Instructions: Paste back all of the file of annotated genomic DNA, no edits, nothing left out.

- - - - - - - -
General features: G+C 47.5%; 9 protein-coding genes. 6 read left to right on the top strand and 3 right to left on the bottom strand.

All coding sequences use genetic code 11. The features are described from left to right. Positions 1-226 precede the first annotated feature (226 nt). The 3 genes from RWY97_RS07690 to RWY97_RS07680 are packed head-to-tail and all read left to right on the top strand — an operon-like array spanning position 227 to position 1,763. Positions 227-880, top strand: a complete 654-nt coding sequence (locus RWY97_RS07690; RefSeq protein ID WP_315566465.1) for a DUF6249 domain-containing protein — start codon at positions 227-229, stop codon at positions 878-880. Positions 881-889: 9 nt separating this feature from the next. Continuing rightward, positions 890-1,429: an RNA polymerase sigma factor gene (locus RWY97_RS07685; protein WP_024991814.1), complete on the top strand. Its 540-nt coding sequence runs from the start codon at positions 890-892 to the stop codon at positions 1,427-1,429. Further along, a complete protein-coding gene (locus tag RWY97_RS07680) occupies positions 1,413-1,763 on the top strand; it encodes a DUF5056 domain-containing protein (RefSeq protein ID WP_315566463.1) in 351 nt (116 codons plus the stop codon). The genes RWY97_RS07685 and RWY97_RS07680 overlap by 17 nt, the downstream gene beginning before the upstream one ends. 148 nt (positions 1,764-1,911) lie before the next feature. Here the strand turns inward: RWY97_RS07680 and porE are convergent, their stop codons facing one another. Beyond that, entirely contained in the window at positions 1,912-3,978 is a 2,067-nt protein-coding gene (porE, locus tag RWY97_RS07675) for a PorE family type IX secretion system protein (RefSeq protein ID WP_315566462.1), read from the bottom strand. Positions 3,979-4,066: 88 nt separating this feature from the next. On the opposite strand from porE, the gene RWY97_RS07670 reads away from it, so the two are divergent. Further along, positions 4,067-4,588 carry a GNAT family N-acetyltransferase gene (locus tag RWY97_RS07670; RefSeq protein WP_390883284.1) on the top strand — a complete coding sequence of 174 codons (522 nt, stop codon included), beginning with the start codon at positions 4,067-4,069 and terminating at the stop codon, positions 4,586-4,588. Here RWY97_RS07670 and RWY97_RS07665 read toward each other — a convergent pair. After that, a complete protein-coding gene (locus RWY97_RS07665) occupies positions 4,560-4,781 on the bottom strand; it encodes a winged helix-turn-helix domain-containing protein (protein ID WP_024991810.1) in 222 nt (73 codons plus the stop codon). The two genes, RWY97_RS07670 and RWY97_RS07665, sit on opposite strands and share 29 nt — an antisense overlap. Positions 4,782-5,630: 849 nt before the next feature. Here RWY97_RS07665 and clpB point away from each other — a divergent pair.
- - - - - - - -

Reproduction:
General features: G+C 47.5%; 9 protein-coding genes. 6 read left to right on the top strand and 3 right to left on the bottom strand.

All coding sequences use genetic code 11. The features are described from left to right. Positions 1-226 precede the first annotated feature (226 nt). The 3 genes from RWY97_RS07690 to RWY97_RS07680 are packed head-to-tail and all read left to right on the top strand — an operon-like array spanning position 227 to position 1,763. Positions 227-880, top strand: a complete 654-nt coding sequence (locus RWY97_RS07690; RefSeq protein ID WP_315566465.1) for a DUF6249 domain-containing protein — start codon at positions 227-229, stop codon at positions 878-880. Positions 881-889: 9 nt separating this feature from the next. Continuing rightward, positions 890-1,429: an RNA polymerase sigma factor gene (locus RWY97_RS07685; protein WP_024991814.1), complete on the top strand. Its 540-nt coding sequence runs from the start codon at positions 890-892 to the stop codon at positions 1,427-1,429. Further along, a complete protein-coding gene (locus tag RWY97_RS07680) occupies positions 1,413-1,763 on the top strand; it encodes a DUF5056 domain-containing protein (RefSeq protein ID WP_315566463.1) in 351 nt (116 codons plus the stop codon). The genes RWY97_RS07685 and RWY97_RS07680 overlap by 17 nt, the downstream gene beginning before the upstream one ends. 148 nt (positions 1,764-1,911) lie before the next feature. Here the strand turns inward: RWY97_RS07680 and porE are convergent, their stop codons facing one another. Beyond that, entirely contained in the window at positions 1,912-3,978 is a 2,067-nt protein-coding gene (porE, locus tag RWY97_RS07675) for a PorE family type IX secretion system protein (RefSeq protein ID WP_315566462.1), read from the bottom strand. Positions 3,979-4,066: 88 nt separating this feature from the next. On the opposite strand from porE, the gene RWY97_RS07670 reads away from it, so the two are divergent. Further along, positions 4,067-4,588 carry a GNAT family N-acetyltransferase gene (locus tag RWY97_RS07670; RefSeq protein WP_390883284.1) on the top strand — a complete coding sequence of 174 codons (522 nt, stop codon included), beginning with the start codon at positions 4,067-4,069 and terminating at the stop codon, positions 4,586-4,588. Here RWY97_RS07670 and RWY97_RS07665 read toward each other — a convergent pair. After that, a complete protein-coding gene (locus RWY97_RS07665) occupies positions 4,560-4,781 on the bottom strand; it encodes a winged helix-turn-helix domain-containing protein (protein ID WP_024991810.1) in 222 nt (73 codons plus the stop codon). The two genes, RWY97_RS07670 and RWY97_RS07665, sit on opposite strands and share 29 nt — an antisense overlap. Positions 4,782-5,630: 849 nt before the next feature. Here RWY97_RS07665 and clpB point away from each other — a divergent pair.